I had three nights and three tries to see and photograph the Northern Lights over Churchill, Manitoba.
The first night, after flying in to the small airport on the edge of Hudson Bay and checking into the Tundra Hotel, after dinner in one of the two restaurants open during the winter season, we climbed into the massive Frontiers North Tundra Buggy, the vehicle that carries tourists close to the polar bears that overtake the little town each fall. We lumbered out onto the frozen Churchill river, navigating around massive tidal hummocks and drifts of deep snow.
Finally, at the edge of the wide, bare, tundra we stopped. The Northern Lights were already spreading across the sky just above the horizon, shapeshifting slowly, almost imperceptibly changing from swirls to vertical streaks to a wide arc overhead. We quickly gathered our gear and rushed out of the buggy, leaving the warmth of the two big propane heaters, and stepped out into the frigid March night.
The air was as clear and sharp as glass.
My gloved hands fumbled over the controls of my camera and when I freed them to adjust the settings and touched the frozen metal of my tripod, the tips of my fingers burned. My breath instantly froze in my nose and in the scarf around my neck. Even layered in fleece and wool and heavy boots, my toes began to chill and ache but I didn’t want to give in. My eyes watered, making it hard to focus through my viewfinder, but I kept pushing the shutter as the lights shifted, moved and teased. They faded and then returned, growing stronger then disappearing only to reappear in another place.
There were others on the ice nearby, hunched over their tripods or gazing up at the sky, but the silence was broken only by the sound of our footsteps on crusted snow that crunched with a peculiar dry, hollow, sound. The deep darkness separated us with more than distance and we didn’t just watch the lights, we were immersed in the experience. But finally, at 2 a.m., when it seemed as though the show was over for the night and we were growing slow and clumsy with fatigue and cold, we surrendered, packed up our gear and climbed back into the warmth of the big vehicle.
It shouldn’t have been a surprise, nature usually gets the last word, but as though waving farewell, the lights suddenly reappeared and pulled together until they coalesced in the sky directly above our tundra buggy. Someone called out and the group spilled back out into the cold as the lights began to dance above us, weaving and undulating as we tipped up our faces to watch. This time we were unencumbered by heavy cameras and gear. There was nothing to distract us. All we could do was gaze up and exclaim.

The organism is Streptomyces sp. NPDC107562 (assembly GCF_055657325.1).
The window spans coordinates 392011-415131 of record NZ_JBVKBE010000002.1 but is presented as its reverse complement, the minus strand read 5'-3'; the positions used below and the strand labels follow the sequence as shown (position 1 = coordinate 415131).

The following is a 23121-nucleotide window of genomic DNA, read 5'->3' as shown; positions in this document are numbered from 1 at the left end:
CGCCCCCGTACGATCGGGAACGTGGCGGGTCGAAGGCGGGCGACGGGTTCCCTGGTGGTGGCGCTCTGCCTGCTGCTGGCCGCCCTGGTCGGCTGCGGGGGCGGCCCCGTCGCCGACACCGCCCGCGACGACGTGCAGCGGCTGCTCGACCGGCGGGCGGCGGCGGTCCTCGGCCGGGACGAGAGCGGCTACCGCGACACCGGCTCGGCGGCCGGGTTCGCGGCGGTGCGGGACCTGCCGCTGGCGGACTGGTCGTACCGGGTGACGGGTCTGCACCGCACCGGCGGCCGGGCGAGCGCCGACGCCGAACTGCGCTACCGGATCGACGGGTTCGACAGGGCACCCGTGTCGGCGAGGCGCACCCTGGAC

The next night was cloudy and dangerously cold--with a windchill of almost 60 below zero--so we stayed in the hotel, trading stories and comparing photos. But the third night the clouds blew away and we loaded up again. The trail over the frozen river had been swept clean by the scouring wind so we headed out-- this time in smaller vans--to a dark road just beyond town.
Doug, our guide, had told me that sometimes the light show begins with a faint glow just over the horizon. Keeping my eyes above a row of tall spruce trees, wiping away the frost where my breath crystalized on the van window, I waited. At first I was sure I’d imagined it, but soon others in the van could see the gathering brightness. The Northern Lights were back. Again, we grabbed our cameras and hopped out into the night.
It was even colder than our first night out but this time it didn’t bother me as much. Perhaps it’s because we were more experienced, better prepared for the cutting wind and bone-deep chill--I’d added a layer and tucked extra handwarmers into my pockets and mittens. Maybe it was because we knew we were running out of time. Our adventure was almost over.
The lights were even more brilliant than they'd been before, painting the sky in wide strokes, streaking down toward the ground like silent fireworks. I pressed the shutter again and again but I’d already decided that whatever kind of photo I brought home with me wouldn’t matter. The real magic had imprinted in me and I knew I would never forget it.
But frozen fingers and all, I did manage to get a few photographs. So I have proof of the adventure and a reward for standing in the dark Manitoba night, tracing the stars with my eyes, watching a cold and distant fire sweep across the sky.
Cheryl-Anne Millsap is a travel writer whose audio essays can be heard on Spokane Public Radio and on public radio stations across the country. She is the author of ‘Home Planet: A Life in Four Seasons’ and can be reached at firstname.lastname@example.org You can read previous ‘Home Planet’ columns at www.spokesman.com/blogs/homeplanet